The Times has inexplicably tempered its critique. See how, and what Sean Hannity had to say about it, here.
The New York Times has declared that President Obama & Co. have “now lost all credibility.”
In a scathing editorial published today, “President Obama’s Dragnet,” the NYT blasts the president and his administration for the latest episode in a series of stunning overreaches of authority: The NSA collects phone data from millions of Verizon customers.
(Note: This Times editorial ran before today’s bombshell revelation regarding the NSA’s massive PRISM surveillance program, involving nine Internet companies.)
The Times writes that administration’s “just trust us” platitudes “have never been persuasive—whether on secret warrants to scoop up a news agency’s phone records or secret orders to kill an American suspected of terrorism—especially coming from a president who once promised transparency and accountability.”
The Times characterizes as “lame” an administration official’s reassurance that collected phone data doesn’t include callers’ names—as if there would be any difficulty in “matching numbers to names.”
On the matter of the data collection as “a critical tool in protecting the nation from terrorist threats,” the Times is unsympathetic:
That is a vital goal, but how is it served by collecting everyone’s call data? The government can easily collect phone records (including the actual content of those calls) on “known or suspected terrorists” without logging every call made. In fact, the Foreign Intelligence Surveillance Act was expanded in 2008 for that very purpose. Essentially, the administration is saying that without any individual suspicion of wrongdoing, the government is allowed to know who Americans are calling every time they make a phone call, for how long they talk and from where.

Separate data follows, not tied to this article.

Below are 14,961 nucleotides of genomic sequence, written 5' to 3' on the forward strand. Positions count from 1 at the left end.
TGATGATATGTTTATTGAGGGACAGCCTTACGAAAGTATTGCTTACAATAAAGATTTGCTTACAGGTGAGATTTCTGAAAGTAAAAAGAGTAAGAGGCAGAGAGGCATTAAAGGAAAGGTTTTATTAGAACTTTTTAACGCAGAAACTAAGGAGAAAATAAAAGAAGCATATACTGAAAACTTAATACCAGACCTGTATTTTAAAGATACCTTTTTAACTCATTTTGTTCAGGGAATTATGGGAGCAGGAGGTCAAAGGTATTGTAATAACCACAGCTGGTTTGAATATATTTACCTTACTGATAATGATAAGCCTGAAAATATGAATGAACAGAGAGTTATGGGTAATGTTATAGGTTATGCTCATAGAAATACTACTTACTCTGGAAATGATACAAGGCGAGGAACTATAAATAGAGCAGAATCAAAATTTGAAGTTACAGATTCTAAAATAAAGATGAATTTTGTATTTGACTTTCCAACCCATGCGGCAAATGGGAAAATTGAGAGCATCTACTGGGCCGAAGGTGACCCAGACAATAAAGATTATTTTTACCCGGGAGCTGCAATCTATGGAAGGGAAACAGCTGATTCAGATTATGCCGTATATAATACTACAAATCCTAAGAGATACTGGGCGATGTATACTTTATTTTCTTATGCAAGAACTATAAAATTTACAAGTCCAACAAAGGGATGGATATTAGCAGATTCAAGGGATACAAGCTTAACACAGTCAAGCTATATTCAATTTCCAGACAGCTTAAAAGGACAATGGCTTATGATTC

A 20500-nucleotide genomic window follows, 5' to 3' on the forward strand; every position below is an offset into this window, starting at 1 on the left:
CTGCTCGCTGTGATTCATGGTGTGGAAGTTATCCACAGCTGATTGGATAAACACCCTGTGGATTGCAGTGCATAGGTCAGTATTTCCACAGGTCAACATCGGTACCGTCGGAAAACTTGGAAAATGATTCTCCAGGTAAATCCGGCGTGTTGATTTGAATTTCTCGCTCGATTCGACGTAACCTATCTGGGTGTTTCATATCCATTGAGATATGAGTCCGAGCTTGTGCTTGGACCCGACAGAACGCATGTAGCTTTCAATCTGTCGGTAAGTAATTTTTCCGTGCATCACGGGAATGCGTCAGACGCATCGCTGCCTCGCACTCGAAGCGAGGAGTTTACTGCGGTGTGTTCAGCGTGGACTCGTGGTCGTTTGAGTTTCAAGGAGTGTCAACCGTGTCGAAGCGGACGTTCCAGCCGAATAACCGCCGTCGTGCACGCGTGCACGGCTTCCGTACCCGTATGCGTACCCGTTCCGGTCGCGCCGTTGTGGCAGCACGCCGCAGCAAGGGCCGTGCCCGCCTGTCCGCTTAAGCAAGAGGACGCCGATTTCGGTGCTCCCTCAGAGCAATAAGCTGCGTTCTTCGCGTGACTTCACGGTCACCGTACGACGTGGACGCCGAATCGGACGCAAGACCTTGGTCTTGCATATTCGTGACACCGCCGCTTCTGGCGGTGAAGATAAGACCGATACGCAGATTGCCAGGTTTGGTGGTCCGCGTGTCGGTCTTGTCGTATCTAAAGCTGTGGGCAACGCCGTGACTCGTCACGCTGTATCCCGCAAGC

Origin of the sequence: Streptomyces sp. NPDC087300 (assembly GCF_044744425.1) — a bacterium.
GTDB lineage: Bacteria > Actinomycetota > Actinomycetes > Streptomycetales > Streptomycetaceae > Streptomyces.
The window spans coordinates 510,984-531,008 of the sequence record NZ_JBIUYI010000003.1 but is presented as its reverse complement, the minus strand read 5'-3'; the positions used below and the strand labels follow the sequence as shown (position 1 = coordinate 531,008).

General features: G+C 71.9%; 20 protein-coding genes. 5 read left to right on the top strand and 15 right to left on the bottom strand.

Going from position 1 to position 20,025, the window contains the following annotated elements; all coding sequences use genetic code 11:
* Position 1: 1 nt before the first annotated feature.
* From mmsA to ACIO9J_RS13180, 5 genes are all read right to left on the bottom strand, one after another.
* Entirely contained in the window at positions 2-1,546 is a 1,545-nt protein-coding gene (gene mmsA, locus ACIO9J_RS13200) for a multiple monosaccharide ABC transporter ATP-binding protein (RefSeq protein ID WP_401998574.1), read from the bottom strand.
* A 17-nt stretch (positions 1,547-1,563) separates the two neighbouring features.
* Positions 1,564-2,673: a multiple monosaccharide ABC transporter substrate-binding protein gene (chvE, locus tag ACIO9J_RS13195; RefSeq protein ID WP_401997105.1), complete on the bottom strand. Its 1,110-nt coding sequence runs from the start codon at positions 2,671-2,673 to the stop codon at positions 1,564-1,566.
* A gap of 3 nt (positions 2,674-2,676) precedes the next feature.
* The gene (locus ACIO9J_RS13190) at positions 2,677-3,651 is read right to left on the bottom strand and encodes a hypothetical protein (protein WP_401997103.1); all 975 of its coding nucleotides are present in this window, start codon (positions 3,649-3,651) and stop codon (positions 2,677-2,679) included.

The Times editorial savages a prominent defender of this practice, Senator Dianne Feinstein, “who as chairman of the Senate Intelligence Committee is supposed to be preventing this sort of overreaching.” It says Feinstein’s reasoning “that the authorities need this information in case someone might become a terrorist in the future” is “absurd.”
As for another reassurance that the executive branch checks surveillance programs to make certain that they “comply with the Constitution and laws of the United States and appropriately protect privacy and civil liberties,” the Times shows no mercy:
That’s no longer good enough. Mr. Obama clearly had no intention of revealing this eavesdropping, just as he would not have acknowledged the killing of Anwar al-Awlaki, an American citizen, had it not been reported in the press. Even then, it took him more than a year and a half to acknowledge the killing, and he is still keeping secret the protocol by which he makes such decisions.